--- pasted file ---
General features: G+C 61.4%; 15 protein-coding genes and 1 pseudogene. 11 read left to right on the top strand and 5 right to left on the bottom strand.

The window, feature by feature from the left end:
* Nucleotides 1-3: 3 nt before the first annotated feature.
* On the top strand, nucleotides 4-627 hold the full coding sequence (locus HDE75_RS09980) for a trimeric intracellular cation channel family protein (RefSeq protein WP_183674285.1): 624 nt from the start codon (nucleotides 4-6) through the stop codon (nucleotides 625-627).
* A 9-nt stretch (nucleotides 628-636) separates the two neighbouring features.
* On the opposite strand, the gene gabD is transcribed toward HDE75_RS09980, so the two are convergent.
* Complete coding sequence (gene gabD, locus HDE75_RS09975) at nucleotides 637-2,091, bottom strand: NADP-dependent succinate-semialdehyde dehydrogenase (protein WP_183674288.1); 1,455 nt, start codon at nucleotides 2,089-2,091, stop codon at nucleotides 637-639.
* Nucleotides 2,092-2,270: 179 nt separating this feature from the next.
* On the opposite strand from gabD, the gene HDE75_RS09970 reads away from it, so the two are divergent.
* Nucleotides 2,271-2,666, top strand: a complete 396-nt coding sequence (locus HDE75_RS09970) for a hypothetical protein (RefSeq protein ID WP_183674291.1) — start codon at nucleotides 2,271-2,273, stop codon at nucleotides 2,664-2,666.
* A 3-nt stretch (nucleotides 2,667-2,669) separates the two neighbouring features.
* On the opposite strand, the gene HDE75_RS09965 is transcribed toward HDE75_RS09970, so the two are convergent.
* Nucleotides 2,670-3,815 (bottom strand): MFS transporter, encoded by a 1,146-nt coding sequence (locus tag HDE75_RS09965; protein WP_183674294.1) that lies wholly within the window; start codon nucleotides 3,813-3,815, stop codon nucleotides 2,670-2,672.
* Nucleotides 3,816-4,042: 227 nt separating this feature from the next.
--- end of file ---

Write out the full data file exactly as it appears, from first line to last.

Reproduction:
General features: G+C 61.4%; 15 protein-coding genes and 1 pseudogene. 11 read left to right on the top strand and 5 right to left on the bottom strand.

The window, feature by feature from the left end:
* Nucleotides 1-3: 3 nt before the first annotated feature.
* On the top strand, nucleotides 4-627 hold the full coding sequence (locus HDE75_RS09980) for a trimeric intracellular cation channel family protein (RefSeq protein WP_183674285.1): 624 nt from the start codon (nucleotides 4-6) through the stop codon (nucleotides 625-627).
* A 9-nt stretch (nucleotides 628-636) separates the two neighbouring features.
* On the opposite strand, the gene gabD is transcribed toward HDE75_RS09980, so the two are convergent.
* Complete coding sequence (gene gabD, locus HDE75_RS09975) at nucleotides 637-2,091, bottom strand: NADP-dependent succinate-semialdehyde dehydrogenase (protein WP_183674288.1); 1,455 nt, start codon at nucleotides 2,089-2,091, stop codon at nucleotides 637-639.
* Nucleotides 2,092-2,270: 179 nt separating this feature from the next.
* On the opposite strand from gabD, the gene HDE75_RS09970 reads away from it, so the two are divergent.
* Nucleotides 2,271-2,666, top strand: a complete 396-nt coding sequence (locus HDE75_RS09970) for a hypothetical protein (RefSeq protein ID WP_183674291.1) — start codon at nucleotides 2,271-2,273, stop codon at nucleotides 2,664-2,666.
* A 3-nt stretch (nucleotides 2,667-2,669) separates the two neighbouring features.
* On the opposite strand, the gene HDE75_RS09965 is transcribed toward HDE75_RS09970, so the two are convergent.
* Nucleotides 2,670-3,815 (bottom strand): MFS transporter, encoded by a 1,146-nt coding sequence (locus tag HDE75_RS09965; protein WP_183674294.1) that lies wholly within the window; start codon nucleotides 3,813-3,815, stop codon nucleotides 2,670-2,672.
* Nucleotides 3,816-4,042: 227 nt separating this feature from the next.